>> Saturday, September 12, 2009
I've made this recipe for the lovely initiative Taste of Yellow 2009, hosted by Barbara of Winosandfoodies with the aim of supporting the Lance Armstrong Foundation and raising awareness of cancer issues worldwide by... cooking yellow food! Check her blog for more information. I found her via the blog Use real butter, one of loveliest food blogs in the net and one of my favourites.
It didn't take very long for me to decide what to make, as I'd been wanting to cook this appetizer for a while. Yellow Panizas are typical from the Cádiz province in Andalusia, where the Sherry wines are made. They are made from yellow chickpea flour, boiled in water, made into a yellow dough thicker than potato mash and then sliced in yellow small pieces and fried. They look suspiciously similar to yellow Provençal panisses, that I first heard about in David Lebovitz's blog (one of my favourite blogs too). I have no idea of how they are connected, but the recipe is almost the same and the name is quite similar. I've found no information about their connection though.
Well then, to the point!
Put the water in a pot or deep pan and bring to the boil. Add the chickpea flour and the salt and stir to avoid any lumps. You can use a hand mixer to break the lumps. Cook while stirring continuously, until the dough starts to come off the sides of the pot and is as thick as a good potato mash. It can take 5 minutes at least. You can add a pinch of turmeric like me, to enhance the yellow color, or any other flavouring of your choice. I'm sure they must work very well with curry powder, paprika or even some chilli.
Pour the mixture while still hot in an oiled shallow dish or large plate. Be quick, as it solidifies the moment it starts cooling down, preventing you from spreading it properly (trust me, that's exactly what happened to me... I found myself wrestling with the dough, ahem). Then leave it to cool.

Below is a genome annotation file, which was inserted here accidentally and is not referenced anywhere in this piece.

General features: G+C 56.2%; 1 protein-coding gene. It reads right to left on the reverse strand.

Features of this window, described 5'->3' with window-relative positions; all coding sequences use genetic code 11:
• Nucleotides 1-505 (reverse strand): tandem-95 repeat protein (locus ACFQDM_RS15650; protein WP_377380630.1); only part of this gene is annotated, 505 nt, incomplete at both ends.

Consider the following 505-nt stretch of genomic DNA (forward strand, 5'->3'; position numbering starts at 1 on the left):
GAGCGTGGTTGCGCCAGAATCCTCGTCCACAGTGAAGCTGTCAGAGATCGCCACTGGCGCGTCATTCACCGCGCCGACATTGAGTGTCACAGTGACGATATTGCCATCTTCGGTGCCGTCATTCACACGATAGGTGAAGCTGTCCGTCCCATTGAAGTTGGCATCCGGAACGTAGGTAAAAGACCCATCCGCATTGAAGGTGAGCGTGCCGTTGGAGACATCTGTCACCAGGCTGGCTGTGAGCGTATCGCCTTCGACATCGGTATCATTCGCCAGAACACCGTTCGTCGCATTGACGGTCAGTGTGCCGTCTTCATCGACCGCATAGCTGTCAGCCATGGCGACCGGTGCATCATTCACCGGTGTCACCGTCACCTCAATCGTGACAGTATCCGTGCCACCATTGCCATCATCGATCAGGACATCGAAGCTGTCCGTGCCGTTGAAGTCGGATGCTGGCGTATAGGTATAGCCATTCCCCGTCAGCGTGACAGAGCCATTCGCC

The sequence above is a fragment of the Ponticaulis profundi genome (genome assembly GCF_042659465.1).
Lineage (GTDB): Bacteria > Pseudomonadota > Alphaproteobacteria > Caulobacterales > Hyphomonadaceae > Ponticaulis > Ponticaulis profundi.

Once the dough is at ambient, cut it in small slices or French fries-sized pieces, then deep-fry in olive oil until golden. The original recipe calls for frying in pork fat, but I didn't have any. Olive oil is perfect. I sprinkled them with some additional salt after frying, but that depends on your personal taste.
And... enjoy! Even though I tried to cheat my kids telling them that the yellow fingers on the plate were some kind of Fritos, I had to pay 2 euros each for them to try the panizas... they're difficult. On the other hand, I loved them and ate most of them... the panizas, I mean, not my kids nor the euros... So what? Pulses are very healthy, so they say...
One last thing, it's traditional also to eat them as sweetmeats, with cinnamon, sugar or honey! I guess you need to decrease the amount of salt then, but the recipe I found doesn't give any hint on that.
And last but not least, I want to remember here my husband's eldest sister, Carmen, who died in 2000 of colon cancer.